Whatever more ignorant people choose to believe a low credit score doesn’t always mean a person is unwilling to pay their bills or is inept at handling money. Sometimes circumstances change, as with the predatory lending practices that contributed to the housing market crash of 2008.

Likewise, although there is a higher risk in lending to people with a sorted credit history, almost no one takes into account how the score got so tarnished. On the heels of the worst recession in U.S. history, the credit rating process seems almost backwards to the average consumer.

If you can afford a higher rate and larger payment, you get a lower one, and vice versa. A person may be in desperate need of a car or renters insurance but, because of a lower credit score, they are charged significantly higher rates and payments. Wouldn’t it make more sense to offer those people lower rates and payments, making it more likely they can pay on time and help shore up the economy in the process?

The consumer should always keep in mind that the credit reporting organizations are private sector businesses, not government agencies. They are not affiliated with the Federal Trade Commission in any way nor any other government office. Credit scores are big business for those companies that calculate and report them.

In the first quarter of 2014, TransUnion, one of the three largest firms, reported earnings just over $303 million. That’s just for one credit reporting company over three months! So, with billions of dollars in revenue at stake, there is little to no motivation for limiting the power of these companies. It’s a sure bet that lobbyists for the credit reporting companies are well-entrenched in Washington, greasing all of the appropriate palms to make sure that the “have nots” never catch up to the 1-percent.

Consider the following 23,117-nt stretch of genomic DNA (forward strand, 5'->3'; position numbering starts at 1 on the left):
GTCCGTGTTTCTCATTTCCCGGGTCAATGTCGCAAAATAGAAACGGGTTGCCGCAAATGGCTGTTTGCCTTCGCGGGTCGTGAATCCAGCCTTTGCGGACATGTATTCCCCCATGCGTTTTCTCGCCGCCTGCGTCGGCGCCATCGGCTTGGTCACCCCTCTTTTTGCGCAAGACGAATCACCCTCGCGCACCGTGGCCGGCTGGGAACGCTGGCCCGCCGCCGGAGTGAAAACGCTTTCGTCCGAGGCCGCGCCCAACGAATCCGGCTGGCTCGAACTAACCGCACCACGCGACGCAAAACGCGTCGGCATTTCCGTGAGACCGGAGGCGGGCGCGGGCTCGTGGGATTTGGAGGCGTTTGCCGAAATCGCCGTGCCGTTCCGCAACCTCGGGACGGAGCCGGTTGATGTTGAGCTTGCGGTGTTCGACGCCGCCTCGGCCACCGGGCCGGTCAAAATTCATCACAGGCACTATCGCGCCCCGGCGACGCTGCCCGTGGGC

The Jamestown Comet.com editor / publisher Gery L. Deer is an independent columnist and business contributor to WDTN-TV2’s Living Dayton program. More at http://www.gerydeer.com.

 

 

 

UPDATE: CFL bulbs save money, but threaten safety

In Children and Family, Dayton Ohio News, Environment, Health, Home Improvement, Opinion, Politics, Science, Technology, Uncategorized on June 10, 2014 at 8:40 am

GLD_CFL_TV2_SCREENSHOTSpecial Update / Editor’s Note: This article was originally published in November of 2013 and updated in April 2014. Since that time, and investigative report by Pam Elliot at WDTN-TV, 2News in Dayton has yielded the following information on the dangers of CFL bulbs.

Deer In Headlines author and Jamestown Comet publisher, Gery L. Deer, was tapped as the initial interview source for the investigation based on the content of this edition of his column. Here for you is the video from that investigation which aired on Monday, May 19, 2014.

Click here for a link to the full 2News investigative story which includes suggestions for the safe use of CFL bulbs.

 

dih-logo-SEApril 7, 2014 – The incandescent light bulb was developed in 1876 by Thomas Edison, founder of General Electric. But as more energy efficient technology is introduced, even Edison’s greatest achievement has been all but extinguished forever. On September 24th, 2013, it was announced that the last of the incandescent light bulbs had rolled off the GE assembly line to be replaced by compact fluorescents, or “CFLs.” The spiral-twisted tube bulbs use low-energy, fluorescent technology and there is really nothing cutting-edge about them, except for their size and the potential fire risk when they go bad.

Fluorescent lighting has been around since the late 19th Century, but wasn’t developed for widespread use until the 1930s. Less expensive to operate than their incandescent counterparts, most of the bulbs last longer and are safe for everyday use. But as the environmentalist lobby pushes for more energy-efficient or, “green,” technology, has the heightened concern for the environment surpassed that for human safety? Recently I went into my kitchen and switched on the light over the sink, as I did countless times throughout the week. I left the room for a moment and when I returned it was dark, the familiar morning glow of the light fixture having just been replaced with the smell of burned ceramic and melted plastic. Upon investigation I discovered that the CFL bulb in the overhead light had quite literally burned out.

20W CFL Bulb from Gery Deer's kitchen.   Photo by Gery L. Deer